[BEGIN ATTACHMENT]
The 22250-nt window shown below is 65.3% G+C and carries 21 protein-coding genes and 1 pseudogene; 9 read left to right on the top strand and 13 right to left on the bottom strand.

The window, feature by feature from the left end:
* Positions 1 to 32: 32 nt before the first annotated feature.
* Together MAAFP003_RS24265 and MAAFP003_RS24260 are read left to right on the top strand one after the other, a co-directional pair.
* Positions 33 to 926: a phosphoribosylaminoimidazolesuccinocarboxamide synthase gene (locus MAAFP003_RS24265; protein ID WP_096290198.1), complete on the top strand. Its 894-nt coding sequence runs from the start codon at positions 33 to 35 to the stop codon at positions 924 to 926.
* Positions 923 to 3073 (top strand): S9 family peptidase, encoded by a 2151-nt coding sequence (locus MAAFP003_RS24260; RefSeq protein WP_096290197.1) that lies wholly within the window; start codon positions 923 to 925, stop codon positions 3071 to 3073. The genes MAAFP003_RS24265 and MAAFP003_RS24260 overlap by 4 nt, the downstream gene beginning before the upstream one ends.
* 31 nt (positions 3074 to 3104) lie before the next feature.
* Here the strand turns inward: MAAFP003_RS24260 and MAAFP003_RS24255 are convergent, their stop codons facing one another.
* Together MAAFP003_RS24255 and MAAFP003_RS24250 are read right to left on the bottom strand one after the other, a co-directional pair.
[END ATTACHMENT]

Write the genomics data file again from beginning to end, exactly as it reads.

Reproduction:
The 22250-nt window shown below is 65.3% G+C and carries 21 protein-coding genes and 1 pseudogene; 9 read left to right on the top strand and 13 right to left on the bottom strand.

The window, feature by feature from the left end:
* Positions 1 to 32: 32 nt before the first annotated feature.
* Together MAAFP003_RS24265 and MAAFP003_RS24260 are read left to right on the top strand one after the other, a co-directional pair.
* Positions 33 to 926: a phosphoribosylaminoimidazolesuccinocarboxamide synthase gene (locus MAAFP003_RS24265; protein ID WP_096290198.1), complete on the top strand. Its 894-nt coding sequence runs from the start codon at positions 33 to 35 to the stop codon at positions 924 to 926.
* Positions 923 to 3073 (top strand): S9 family peptidase, encoded by a 2151-nt coding sequence (locus MAAFP003_RS24260; RefSeq protein WP_096290197.1) that lies wholly within the window; start codon positions 923 to 925, stop codon positions 3071 to 3073. The genes MAAFP003_RS24265 and MAAFP003_RS24260 overlap by 4 nt, the downstream gene beginning before the upstream one ends.
* 31 nt (positions 3074 to 3104) lie before the next feature.
* Here the strand turns inward: MAAFP003_RS24260 and MAAFP003_RS24255 are convergent, their stop codons facing one another.
* Together MAAFP003_RS24255 and MAAFP003_RS24250 are read right to left on the bottom strand one after the other, a co-directional pair.